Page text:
Friday, 19 October 2018

Learn - Research - Literature Review

Integrating Literacy Strategies into Science Instruction by the American Museum of Natural History.

This source was a website rather than an article, and it included links to six different literacy-boosting
activities which I’ve also linked straight through to here.

Paraphrasing - The teacher should select a text that is not overly complex for students. The goal of
that first lesson is for students to experience what it feels like to paraphrase successfully; first orally to
a partner without annotating in the margins.

Summarising - determining importance while reading a text. Summarising large sections of text or a
full text is a strategy that helps readers make meaning of complex material. If a reader can’t summarise
then that’s an indication they need to stop and use a comprehension-repair strategy before moving on.
Students could first try and summarise to a partner. Eventually they can move on to written summaries.

Interactive Reading - Interactive read-aloud that a student can do with a peer, with little invasion by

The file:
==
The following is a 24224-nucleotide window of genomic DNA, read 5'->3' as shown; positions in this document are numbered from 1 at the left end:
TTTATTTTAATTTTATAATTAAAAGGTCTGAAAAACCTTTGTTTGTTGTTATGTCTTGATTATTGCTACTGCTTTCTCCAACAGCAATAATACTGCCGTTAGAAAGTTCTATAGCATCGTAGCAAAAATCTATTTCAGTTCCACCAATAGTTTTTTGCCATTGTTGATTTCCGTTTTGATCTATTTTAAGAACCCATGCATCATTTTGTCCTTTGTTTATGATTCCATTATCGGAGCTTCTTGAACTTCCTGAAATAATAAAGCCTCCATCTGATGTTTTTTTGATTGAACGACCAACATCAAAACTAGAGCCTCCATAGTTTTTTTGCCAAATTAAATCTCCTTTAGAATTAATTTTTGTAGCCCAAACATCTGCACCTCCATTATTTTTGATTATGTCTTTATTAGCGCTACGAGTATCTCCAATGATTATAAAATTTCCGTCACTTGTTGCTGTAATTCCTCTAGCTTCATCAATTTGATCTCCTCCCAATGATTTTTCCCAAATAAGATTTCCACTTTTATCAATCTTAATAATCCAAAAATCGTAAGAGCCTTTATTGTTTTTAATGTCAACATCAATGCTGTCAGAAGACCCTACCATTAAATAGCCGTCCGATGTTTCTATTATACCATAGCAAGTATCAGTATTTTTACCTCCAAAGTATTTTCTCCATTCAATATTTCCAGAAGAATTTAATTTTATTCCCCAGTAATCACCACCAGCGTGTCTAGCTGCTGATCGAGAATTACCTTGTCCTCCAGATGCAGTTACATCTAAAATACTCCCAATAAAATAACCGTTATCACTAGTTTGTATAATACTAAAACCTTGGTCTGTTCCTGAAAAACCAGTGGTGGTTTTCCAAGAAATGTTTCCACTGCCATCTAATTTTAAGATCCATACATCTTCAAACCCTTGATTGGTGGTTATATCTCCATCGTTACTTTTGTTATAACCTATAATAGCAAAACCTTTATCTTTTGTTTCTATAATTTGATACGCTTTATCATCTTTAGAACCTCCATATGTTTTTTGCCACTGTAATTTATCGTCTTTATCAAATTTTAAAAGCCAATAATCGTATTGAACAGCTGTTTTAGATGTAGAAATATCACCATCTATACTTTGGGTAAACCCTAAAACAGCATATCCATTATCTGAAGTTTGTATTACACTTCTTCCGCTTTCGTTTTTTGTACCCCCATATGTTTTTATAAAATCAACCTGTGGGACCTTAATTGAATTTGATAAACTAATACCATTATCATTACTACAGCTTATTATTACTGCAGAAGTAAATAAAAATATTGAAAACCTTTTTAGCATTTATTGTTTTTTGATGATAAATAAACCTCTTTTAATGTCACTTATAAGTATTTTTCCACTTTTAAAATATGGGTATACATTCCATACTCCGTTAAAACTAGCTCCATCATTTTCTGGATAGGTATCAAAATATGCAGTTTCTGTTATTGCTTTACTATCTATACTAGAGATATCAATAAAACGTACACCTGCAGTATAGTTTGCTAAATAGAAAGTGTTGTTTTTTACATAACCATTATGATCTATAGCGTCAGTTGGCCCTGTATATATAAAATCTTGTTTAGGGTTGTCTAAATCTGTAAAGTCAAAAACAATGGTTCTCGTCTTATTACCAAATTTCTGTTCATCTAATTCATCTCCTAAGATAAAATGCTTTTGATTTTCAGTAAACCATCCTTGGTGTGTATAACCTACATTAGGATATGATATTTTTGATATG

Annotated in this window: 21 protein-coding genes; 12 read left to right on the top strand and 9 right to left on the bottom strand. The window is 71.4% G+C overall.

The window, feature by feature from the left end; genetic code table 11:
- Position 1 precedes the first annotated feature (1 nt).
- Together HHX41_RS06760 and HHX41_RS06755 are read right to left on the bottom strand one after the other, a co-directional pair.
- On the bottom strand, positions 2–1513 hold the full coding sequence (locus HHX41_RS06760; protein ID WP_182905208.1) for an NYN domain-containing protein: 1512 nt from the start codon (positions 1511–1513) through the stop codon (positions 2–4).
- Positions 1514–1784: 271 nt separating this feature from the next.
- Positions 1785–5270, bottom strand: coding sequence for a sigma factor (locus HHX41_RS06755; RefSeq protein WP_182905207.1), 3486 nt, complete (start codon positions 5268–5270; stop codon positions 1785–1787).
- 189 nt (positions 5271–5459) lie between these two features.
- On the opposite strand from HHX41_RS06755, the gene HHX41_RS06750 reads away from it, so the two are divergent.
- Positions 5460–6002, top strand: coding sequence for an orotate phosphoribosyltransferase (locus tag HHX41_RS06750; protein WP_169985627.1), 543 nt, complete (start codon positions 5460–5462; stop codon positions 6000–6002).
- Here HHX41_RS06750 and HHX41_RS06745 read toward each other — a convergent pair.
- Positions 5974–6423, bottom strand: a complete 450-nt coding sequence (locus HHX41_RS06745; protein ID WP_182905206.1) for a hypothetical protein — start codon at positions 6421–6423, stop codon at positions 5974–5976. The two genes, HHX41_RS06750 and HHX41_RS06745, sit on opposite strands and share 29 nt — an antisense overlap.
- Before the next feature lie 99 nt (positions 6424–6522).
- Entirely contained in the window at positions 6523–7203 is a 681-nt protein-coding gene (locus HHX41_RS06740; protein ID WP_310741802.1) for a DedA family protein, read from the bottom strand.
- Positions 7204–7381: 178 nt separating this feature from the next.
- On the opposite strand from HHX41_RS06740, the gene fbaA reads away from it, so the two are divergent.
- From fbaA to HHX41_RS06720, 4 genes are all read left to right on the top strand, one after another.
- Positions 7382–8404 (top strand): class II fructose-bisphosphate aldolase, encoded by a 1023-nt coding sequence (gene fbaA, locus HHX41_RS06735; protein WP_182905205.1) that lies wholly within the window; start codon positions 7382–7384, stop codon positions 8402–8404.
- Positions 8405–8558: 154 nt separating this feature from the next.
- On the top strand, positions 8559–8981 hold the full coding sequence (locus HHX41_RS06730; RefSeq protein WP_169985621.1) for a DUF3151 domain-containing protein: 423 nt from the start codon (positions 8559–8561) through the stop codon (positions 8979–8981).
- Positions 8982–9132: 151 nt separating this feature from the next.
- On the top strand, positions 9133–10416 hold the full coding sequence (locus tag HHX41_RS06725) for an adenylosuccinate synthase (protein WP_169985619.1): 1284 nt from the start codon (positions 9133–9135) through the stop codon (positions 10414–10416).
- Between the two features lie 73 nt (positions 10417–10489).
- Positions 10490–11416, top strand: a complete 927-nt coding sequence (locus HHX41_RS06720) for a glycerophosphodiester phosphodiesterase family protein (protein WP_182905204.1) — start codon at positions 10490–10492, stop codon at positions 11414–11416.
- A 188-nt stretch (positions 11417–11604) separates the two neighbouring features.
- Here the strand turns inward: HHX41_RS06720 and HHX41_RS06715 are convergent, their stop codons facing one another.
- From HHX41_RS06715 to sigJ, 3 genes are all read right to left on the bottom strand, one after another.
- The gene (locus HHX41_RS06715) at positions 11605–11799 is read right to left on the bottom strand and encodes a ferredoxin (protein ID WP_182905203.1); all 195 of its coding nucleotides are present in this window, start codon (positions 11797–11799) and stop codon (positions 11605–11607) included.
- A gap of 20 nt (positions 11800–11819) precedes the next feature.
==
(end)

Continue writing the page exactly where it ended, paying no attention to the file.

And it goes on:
a teacher. They are given a text and a set of instructions which include when to stop, what to do; e.g.
sketch based on some information, underline the most important sentence in a paragraph, paraphrase
a section for a partner, write a summary each and compare.

Vocabulary Instruction - Our science-teacher-instinct may be to front load unfamiliar terms and get
students to research definitions for new vocabulary. Research suggests that the best approach is to
thoughtfully plan the learning sequence so it involves students observing or investigating phenomena
PRIOR to presenting definitions, or having students construct their own definitions (with teacher support)
from their own observations and new experiences.

Writing a Scientific Explanation - An explanation tool is provided on their website that looks quite useful!

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